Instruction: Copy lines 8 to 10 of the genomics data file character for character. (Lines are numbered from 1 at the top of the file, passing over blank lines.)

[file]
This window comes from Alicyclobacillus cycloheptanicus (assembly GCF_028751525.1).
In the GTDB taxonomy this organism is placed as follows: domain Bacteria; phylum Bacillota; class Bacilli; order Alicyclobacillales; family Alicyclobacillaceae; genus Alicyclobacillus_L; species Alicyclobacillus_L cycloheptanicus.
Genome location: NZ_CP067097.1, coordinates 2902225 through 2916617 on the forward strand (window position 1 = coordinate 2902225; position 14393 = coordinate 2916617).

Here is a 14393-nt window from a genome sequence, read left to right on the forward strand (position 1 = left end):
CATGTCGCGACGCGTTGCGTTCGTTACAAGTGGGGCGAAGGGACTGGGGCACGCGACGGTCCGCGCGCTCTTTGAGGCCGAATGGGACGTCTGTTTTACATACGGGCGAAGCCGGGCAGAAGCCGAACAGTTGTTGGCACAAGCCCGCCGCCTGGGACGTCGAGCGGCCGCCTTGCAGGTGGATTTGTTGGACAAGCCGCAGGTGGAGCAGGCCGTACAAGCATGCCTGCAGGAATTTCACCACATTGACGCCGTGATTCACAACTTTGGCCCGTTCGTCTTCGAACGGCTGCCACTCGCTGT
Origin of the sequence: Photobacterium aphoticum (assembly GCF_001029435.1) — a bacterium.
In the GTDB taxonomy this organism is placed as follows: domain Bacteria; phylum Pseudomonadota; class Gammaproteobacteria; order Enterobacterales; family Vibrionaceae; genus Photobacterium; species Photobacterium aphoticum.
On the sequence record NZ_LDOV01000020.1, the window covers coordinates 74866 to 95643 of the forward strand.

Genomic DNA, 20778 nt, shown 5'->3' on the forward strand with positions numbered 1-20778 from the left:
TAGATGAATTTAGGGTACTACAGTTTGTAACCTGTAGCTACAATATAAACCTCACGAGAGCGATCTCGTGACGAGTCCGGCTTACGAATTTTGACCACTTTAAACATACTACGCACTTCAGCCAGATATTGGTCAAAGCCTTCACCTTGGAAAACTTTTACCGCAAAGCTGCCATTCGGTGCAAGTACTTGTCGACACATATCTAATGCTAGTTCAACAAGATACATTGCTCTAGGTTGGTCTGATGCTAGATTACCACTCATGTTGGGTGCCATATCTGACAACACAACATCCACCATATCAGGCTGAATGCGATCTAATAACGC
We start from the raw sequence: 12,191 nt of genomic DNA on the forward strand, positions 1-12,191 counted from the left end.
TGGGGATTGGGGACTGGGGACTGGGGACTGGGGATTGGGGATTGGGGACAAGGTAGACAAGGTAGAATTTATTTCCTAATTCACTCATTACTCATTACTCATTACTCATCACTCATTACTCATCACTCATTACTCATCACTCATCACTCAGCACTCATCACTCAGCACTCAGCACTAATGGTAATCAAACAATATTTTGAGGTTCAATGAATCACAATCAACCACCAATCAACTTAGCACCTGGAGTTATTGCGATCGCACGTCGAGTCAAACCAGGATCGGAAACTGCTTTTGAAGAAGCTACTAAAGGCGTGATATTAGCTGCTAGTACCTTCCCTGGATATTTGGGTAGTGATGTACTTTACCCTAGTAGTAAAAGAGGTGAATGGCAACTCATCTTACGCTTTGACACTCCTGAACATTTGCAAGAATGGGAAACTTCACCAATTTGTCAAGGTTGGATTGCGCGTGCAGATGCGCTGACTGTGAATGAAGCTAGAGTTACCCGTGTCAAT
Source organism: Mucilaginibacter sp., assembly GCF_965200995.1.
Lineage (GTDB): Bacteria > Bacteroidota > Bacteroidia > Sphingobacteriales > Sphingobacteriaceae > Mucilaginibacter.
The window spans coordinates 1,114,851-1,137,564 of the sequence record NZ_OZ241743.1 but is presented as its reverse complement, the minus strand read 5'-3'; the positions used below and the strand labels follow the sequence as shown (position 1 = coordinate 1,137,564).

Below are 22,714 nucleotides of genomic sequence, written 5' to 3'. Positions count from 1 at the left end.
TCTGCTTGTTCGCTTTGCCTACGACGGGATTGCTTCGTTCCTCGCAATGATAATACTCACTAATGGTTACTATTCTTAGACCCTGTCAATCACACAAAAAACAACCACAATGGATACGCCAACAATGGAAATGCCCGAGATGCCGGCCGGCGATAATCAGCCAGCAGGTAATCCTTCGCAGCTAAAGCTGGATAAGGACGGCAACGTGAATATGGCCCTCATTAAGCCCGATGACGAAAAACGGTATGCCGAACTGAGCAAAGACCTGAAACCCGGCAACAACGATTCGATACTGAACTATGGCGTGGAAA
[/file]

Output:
On the sequence record NZ_LDOV01000020.1, the window covers coordinates 74866 to 95643 of the forward strand.

Genomic DNA, 20778 nt, shown 5'->3' on the forward strand with positions numbered 1-20778 from the left:
TAGATGAATTTAGGGTACTACAGTTTGTAACCTGTAGCTACAATATAAACCTCACGAGAGCGATCTCGTGACGAGTCCGGCTTACGAATTTTGACCACTTTAAACATACTACGCACTTCAGCCAGATATTGGTCAAAGCCTTCACCTTGGAAAACTTTTACCGCAAAGCTGCCATTCGGTGCAAGTACTTGTCGACACATATCTAATGCTAGTTCAACAAGATACATTGCTCTAGGTTGGTCTGATGCTAGATTACCACTCATGTTGGGTGCCATATCTGACAACACAACATCCACCATATCAGGCTGAATGCGATCTAATAACGC